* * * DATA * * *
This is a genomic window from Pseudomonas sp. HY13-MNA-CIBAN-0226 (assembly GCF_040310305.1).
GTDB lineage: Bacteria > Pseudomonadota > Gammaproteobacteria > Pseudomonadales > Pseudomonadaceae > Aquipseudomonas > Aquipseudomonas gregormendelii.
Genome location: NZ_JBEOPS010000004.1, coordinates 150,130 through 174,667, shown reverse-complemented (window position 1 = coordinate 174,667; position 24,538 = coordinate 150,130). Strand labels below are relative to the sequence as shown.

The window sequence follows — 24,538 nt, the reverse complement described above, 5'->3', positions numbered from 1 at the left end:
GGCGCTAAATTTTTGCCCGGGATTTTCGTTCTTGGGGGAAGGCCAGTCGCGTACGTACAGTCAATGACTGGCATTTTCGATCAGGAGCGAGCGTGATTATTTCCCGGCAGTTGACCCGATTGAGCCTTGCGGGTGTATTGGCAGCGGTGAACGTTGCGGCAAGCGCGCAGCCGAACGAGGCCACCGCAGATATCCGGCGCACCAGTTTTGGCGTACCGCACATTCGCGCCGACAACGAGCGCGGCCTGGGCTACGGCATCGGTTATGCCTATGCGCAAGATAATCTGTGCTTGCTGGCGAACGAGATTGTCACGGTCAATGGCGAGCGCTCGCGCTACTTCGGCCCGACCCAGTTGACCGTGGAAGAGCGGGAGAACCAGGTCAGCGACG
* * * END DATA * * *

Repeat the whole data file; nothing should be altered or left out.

This is a genomic window from Pseudomonas sp. HY13-MNA-CIBAN-0226 (assembly GCF_040310305.1).
GTDB lineage: Bacteria > Pseudomonadota > Gammaproteobacteria > Pseudomonadales > Pseudomonadaceae > Aquipseudomonas > Aquipseudomonas gregormendelii.
Genome location: NZ_JBEOPS010000004.1, coordinates 150,130 through 174,667, shown reverse-complemented (window position 1 = coordinate 174,667; position 24,538 = coordinate 150,130). Strand labels below are relative to the sequence as shown.

The window sequence follows — 24,538 nt, the reverse complement described above, 5'->3', positions numbered from 1 at the left end:
GGCGCTAAATTTTTGCCCGGGATTTTCGTTCTTGGGGGAAGGCCAGTCGCGTACGTACAGTCAATGACTGGCATTTTCGATCAGGAGCGAGCGTGATTATTTCCCGGCAGTTGACCCGATTGAGCCTTGCGGGTGTATTGGCAGCGGTGAACGTTGCGGCAAGCGCGCAGCCGAACGAGGCCACCGCAGATATCCGGCGCACCAGTTTTGGCGTACCGCACATTCGCGCCGACAACGAGCGCGGCCTGGGCTACGGCATCGGTTATGCCTATGCGCAAGATAATCTGTGCTTGCTGGCGAACGAGATTGTCACGGTCAATGGCGAGCGCTCGCGCTACTTCGGCCCGACCCAGTTGACCGTGGAAGAGCGGGAGAACCAGGTCAGCGACG